When I was a young pastor the church I served elected a person to serve as the moderator for church business meetings. When a dear, faithful layman by the name of Curtis Finch was elected moderator, he would always begin the business meetings by asking, “Is there peace in the flock?” He wanted to make sure that the meeting was conducted in a spirit of harmony and goodwill.
Peace and harmony are good for a marriage, a family, a business, a church, and a Baptist convention. During the Conservative Resurgence in the Southern Baptist Convention the denomination was divided over theological lines – the moderates and the conservatives. In many cases there were theological conservatives who identified with the moderate side because of friendships and denominational loyalty.
Early in the Resurgence the conservatives were considered by some as usurpers that wanted to wrest the convention away from the establishment. People took sides and during the course of a 20-year struggle the conservative contingent won the battle. There were wounds and scars incurred by those on both sides of the conflict.
Even though the battle was won by the conservatives, some of the organizational strategy and a certain amount of politicizing remained in place. However, the lines of demarcation were unclear because conservatives were positioning themselves against conservatives and there seemed to be contests for convention offices without a legitimate cause. Some of the contests became contentious.
So, at the March Executive Committee meeting a motion was made and passed to create a “Peace Committee” to resolve all perceived conflicts and seek accord and unity among the brethren.
The men asked to serve on the committee were Convention President Mike Stone, Frank Cox, Don Hattaway, Bucky Kennedy, John Waters, Tommy Fountain, John Yarbrough, Fred Lodge, Fred Evers, Wayne Robertson, and Marcus Merritt (who represented the Mission Board staff). Dr. White, executive director of the Georgia Baptist Mission Board, was also present and provided great leadership and counsel. I had the privilege of chairing the committee.
Everyone who had been asked to serve on the committee were present for the meeting held at the Georgia Baptist Mission and Ministry Center in Duluth on July 24, 2018.
Dr. White and I both affirmed the men who were present, because we knew that they were men of integrity and character – men who loved God, loved the convention, and loved one another. And yet, we acknowledged that there had been a rift in our fellowship that we were all determined to address.
I believe everyone came with a desire to seek reconciliation and healing. The best of families sometimes have misunderstandings and severed relationships, but good families who trust God always find a solution to those problems.
It was noted that peace is an essential at this particular juncture in Georgia Baptist life for several reasons:
- We did not want the new executive director to come into a divided convention. Dr. White had to do this when he came into the same position in January 1993 in the midst of the Conservative Resurgence with two distinct sides pitted against each other.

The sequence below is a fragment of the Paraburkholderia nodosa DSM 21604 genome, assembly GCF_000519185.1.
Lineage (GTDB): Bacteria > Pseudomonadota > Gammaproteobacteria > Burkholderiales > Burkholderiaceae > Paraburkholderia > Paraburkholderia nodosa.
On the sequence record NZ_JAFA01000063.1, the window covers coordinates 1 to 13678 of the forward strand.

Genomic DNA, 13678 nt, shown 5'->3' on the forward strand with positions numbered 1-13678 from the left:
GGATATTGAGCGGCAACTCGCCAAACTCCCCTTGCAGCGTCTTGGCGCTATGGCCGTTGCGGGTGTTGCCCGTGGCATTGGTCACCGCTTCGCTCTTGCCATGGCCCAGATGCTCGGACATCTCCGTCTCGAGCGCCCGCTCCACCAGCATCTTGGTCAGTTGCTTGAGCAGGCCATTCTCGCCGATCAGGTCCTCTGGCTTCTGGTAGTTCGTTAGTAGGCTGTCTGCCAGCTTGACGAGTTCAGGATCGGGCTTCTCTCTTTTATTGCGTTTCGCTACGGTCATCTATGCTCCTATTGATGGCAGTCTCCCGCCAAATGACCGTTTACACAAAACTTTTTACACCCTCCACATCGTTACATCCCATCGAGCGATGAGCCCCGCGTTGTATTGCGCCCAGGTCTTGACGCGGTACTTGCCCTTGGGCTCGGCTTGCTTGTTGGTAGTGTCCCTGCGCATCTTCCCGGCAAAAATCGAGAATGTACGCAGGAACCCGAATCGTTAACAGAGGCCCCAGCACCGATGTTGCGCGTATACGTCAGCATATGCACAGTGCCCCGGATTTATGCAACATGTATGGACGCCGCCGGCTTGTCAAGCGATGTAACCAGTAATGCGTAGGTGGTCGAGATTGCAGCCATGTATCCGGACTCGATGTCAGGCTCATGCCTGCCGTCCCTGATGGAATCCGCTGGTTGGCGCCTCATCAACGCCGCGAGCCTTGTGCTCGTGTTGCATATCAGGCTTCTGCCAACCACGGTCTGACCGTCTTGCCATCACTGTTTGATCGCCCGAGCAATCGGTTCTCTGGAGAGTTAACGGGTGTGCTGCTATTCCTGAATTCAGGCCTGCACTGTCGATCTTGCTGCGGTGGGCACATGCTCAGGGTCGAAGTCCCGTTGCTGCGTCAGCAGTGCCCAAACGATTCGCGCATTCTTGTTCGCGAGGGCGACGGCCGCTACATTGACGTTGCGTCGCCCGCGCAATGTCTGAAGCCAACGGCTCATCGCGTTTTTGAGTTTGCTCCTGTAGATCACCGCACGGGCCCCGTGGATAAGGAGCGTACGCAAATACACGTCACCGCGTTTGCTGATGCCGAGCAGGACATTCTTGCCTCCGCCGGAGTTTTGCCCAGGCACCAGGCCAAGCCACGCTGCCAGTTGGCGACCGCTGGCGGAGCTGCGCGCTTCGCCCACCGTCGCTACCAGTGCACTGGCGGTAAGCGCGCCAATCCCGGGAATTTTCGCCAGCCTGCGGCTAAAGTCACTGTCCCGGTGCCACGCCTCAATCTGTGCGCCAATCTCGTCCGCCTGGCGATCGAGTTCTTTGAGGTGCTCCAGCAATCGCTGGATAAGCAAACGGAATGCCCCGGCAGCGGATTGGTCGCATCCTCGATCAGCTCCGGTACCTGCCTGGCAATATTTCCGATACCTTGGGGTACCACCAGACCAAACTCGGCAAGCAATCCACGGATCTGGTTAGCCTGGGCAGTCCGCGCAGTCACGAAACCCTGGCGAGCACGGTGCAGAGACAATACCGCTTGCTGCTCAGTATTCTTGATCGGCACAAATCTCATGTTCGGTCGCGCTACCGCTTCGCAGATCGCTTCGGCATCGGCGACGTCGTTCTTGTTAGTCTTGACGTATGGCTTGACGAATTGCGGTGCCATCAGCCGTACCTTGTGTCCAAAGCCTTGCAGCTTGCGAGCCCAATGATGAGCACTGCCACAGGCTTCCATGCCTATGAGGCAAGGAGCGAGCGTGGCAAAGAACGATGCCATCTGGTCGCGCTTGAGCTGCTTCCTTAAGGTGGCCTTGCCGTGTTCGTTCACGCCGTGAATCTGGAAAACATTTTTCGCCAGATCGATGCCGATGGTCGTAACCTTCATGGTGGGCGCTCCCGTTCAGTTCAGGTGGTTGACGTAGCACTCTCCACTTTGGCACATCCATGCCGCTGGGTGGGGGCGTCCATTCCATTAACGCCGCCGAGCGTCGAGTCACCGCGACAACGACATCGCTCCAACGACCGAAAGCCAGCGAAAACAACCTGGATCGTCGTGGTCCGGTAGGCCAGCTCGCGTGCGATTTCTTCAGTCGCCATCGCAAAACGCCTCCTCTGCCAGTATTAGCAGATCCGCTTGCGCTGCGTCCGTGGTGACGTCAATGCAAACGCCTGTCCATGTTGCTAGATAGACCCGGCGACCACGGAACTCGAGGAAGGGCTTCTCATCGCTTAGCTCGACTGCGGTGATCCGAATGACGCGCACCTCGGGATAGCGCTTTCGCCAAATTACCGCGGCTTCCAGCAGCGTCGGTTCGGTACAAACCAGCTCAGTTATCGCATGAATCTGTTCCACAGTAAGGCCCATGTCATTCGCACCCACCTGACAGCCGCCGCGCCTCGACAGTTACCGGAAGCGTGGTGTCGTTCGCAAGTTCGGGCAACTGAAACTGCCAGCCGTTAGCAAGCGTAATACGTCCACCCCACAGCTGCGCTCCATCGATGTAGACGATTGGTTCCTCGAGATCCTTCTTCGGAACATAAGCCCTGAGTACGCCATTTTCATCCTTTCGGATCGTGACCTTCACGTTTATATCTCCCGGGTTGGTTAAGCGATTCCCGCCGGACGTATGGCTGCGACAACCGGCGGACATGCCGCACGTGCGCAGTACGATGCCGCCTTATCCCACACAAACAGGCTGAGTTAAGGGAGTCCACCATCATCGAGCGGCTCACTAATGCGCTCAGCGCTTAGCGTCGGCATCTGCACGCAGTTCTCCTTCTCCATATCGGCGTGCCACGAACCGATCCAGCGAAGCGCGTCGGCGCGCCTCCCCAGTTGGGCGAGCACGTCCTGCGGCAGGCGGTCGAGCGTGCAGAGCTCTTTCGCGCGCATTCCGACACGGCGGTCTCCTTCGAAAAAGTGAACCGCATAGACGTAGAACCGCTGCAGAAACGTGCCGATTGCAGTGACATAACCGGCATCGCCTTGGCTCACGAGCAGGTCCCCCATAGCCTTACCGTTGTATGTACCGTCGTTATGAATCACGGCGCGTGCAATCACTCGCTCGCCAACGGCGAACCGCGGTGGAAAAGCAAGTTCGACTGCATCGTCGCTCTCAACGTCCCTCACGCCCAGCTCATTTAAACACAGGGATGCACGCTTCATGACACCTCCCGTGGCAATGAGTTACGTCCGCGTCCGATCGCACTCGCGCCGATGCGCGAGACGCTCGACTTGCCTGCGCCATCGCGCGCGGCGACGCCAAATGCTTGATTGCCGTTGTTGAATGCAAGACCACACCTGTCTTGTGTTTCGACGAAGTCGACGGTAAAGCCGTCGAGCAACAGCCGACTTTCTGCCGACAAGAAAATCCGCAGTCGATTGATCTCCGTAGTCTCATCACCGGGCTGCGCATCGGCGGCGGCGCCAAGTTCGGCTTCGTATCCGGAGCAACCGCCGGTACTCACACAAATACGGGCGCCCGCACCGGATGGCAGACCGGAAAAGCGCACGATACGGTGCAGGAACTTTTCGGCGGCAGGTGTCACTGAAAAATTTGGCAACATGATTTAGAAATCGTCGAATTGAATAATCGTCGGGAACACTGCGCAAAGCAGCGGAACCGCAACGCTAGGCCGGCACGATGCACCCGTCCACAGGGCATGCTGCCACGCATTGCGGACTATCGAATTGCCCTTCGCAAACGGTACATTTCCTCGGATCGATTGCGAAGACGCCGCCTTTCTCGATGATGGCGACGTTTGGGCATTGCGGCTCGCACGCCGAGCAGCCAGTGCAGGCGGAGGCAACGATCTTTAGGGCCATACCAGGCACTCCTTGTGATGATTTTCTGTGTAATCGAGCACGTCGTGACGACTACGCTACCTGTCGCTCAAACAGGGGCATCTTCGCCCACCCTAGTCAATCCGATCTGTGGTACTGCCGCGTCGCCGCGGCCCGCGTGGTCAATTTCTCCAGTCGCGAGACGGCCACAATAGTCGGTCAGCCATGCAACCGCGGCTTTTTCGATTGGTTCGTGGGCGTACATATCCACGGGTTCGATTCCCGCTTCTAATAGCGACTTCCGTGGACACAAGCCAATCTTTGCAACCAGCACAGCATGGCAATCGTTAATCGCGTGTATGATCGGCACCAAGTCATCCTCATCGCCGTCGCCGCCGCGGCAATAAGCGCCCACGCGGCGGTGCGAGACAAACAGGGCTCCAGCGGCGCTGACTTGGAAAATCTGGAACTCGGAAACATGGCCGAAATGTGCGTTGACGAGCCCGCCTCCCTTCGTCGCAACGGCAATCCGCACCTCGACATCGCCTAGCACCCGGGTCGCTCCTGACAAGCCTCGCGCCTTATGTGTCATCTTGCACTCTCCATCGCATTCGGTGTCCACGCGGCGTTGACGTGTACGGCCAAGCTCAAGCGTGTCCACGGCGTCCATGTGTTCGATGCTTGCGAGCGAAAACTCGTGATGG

- We wanted Dr. White to retire knowing that the Convention is united and ready to write the next chapter in her history.
- We wanted to see severed relationships and broken friendships restored.
- We wanted to see the Georgia Baptist Convention – the crown jewel of state conventions – not only leading the SBC in evangelism, church planting, higher Christian education, collegiate ministries, and stewardship, but also leaders in spirit, love, and unity.
- We wanted to see the kind of unity that brings revival and spiritual awakening.
When Bucky Kennedy started talking about the principle of dying to self and allowing Christ to live His life through us, and when Don Hattaway spoke of his willingness to be vulnerable and humble himself before the others in the room and join hands with each of them to build trust and focus on the main goal of reaching Georgia for Christ, God seemed to break through in the meeting and bring reconciliation and healing.
I would summarize the meeting by saying that God provided the grace, forgiveness, and reconciliation we all sought. We all left the room with a new love and appreciation for each other and so far as I am concerned, the problem is solved.
However, we all need to remember that peace is a fragile thing and the devil is alive and active and devoted to the proposition of destroying our fellowship, because he knows that a divided church and a divided convention will never be able to accomplish what God wants us to accomplish in the world.
Peace is not achieved in a meeting. It is not achieved in a day. It is not achieved in a week. It is not achieved in a month. It is not achieved in a year. However, it can be achieved each day as we come to understand God’s love, as we learn to prefer others above ourselves, and love unselfishly and sacrificially as He did.
In John 15:9 Jesus said to His disciples, “As the Father hath loved me, so have I loved you: continue ye in my love.”
Continuing is the key! I am blessed to say that today I believe there is peace in the flock.